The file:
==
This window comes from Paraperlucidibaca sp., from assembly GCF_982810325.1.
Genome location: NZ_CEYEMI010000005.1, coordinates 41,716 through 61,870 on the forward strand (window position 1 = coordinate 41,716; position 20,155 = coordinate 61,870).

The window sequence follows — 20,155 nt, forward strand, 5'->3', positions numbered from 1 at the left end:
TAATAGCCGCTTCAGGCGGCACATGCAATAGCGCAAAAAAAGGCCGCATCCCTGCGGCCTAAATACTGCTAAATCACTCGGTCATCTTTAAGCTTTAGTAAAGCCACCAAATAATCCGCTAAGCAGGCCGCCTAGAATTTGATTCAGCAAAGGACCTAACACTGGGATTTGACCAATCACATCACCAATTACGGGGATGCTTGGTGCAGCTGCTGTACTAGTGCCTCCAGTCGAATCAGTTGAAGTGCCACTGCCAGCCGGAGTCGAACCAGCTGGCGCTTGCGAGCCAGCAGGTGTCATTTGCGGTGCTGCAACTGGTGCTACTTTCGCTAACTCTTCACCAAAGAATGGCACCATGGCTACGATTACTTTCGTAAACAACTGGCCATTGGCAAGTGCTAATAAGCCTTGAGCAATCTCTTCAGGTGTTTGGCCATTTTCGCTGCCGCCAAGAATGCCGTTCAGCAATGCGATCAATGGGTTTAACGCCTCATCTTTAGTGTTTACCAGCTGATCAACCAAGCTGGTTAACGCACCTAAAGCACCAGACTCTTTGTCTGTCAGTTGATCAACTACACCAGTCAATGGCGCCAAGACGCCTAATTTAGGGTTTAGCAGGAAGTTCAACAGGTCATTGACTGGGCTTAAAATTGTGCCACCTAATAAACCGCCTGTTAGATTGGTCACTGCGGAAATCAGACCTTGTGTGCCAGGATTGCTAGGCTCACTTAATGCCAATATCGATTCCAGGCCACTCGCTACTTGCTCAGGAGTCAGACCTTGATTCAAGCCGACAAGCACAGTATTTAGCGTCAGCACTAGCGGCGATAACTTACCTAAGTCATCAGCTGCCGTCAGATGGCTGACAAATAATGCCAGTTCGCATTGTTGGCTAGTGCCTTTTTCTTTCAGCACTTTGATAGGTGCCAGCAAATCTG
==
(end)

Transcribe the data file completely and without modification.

This window comes from Paraperlucidibaca sp., from assembly GCF_982810325.1.
Genome location: NZ_CEYEMI010000005.1, coordinates 41,716 through 61,870 on the forward strand (window position 1 = coordinate 41,716; position 20,155 = coordinate 61,870).

The window sequence follows — 20,155 nt, forward strand, 5'->3', positions numbered from 1 at the left end:
TAATAGCCGCTTCAGGCGGCACATGCAATAGCGCAAAAAAAGGCCGCATCCCTGCGGCCTAAATACTGCTAAATCACTCGGTCATCTTTAAGCTTTAGTAAAGCCACCAAATAATCCGCTAAGCAGGCCGCCTAGAATTTGATTCAGCAAAGGACCTAACACTGGGATTTGACCAATCACATCACCAATTACGGGGATGCTTGGTGCAGCTGCTGTACTAGTGCCTCCAGTCGAATCAGTTGAAGTGCCACTGCCAGCCGGAGTCGAACCAGCTGGCGCTTGCGAGCCAGCAGGTGTCATTTGCGGTGCTGCAACTGGTGCTACTTTCGCTAACTCTTCACCAAAGAATGGCACCATGGCTACGATTACTTTCGTAAACAACTGGCCATTGGCAAGTGCTAATAAGCCTTGAGCAATCTCTTCAGGTGTTTGGCCATTTTCGCTGCCGCCAAGAATGCCGTTCAGCAATGCGATCAATGGGTTTAACGCCTCATCTTTAGTGTTTACCAGCTGATCAACCAAGCTGGTTAACGCACCTAAAGCACCAGACTCTTTGTCTGTCAGTTGATCAACTACACCAGTCAATGGCGCCAAGACGCCTAATTTAGGGTTTAGCAGGAAGTTCAACAGGTCATTGACTGGGCTTAAAATTGTGCCACCTAATAAACCGCCTGTTAGATTGGTCACTGCGGAAATCAGACCTTGTGTGCCAGGATTGCTAGGCTCACTTAATGCCAATATCGATTCCAGGCCACTCGCTACTTGCTCAGGAGTCAGACCTTGATTCAAGCCGACAAGCACAGTATTTAGCGTCAGCACTAGCGGCGATAACTTACCTAAGTCATCAGCTGCCGTCAGATGGCTGACAAATAATGCCAGTTCGCATTGTTGGCTAGTGCCTTTTTCTTTCAGCACTTTGATAGGTGCCAGCAAATCTG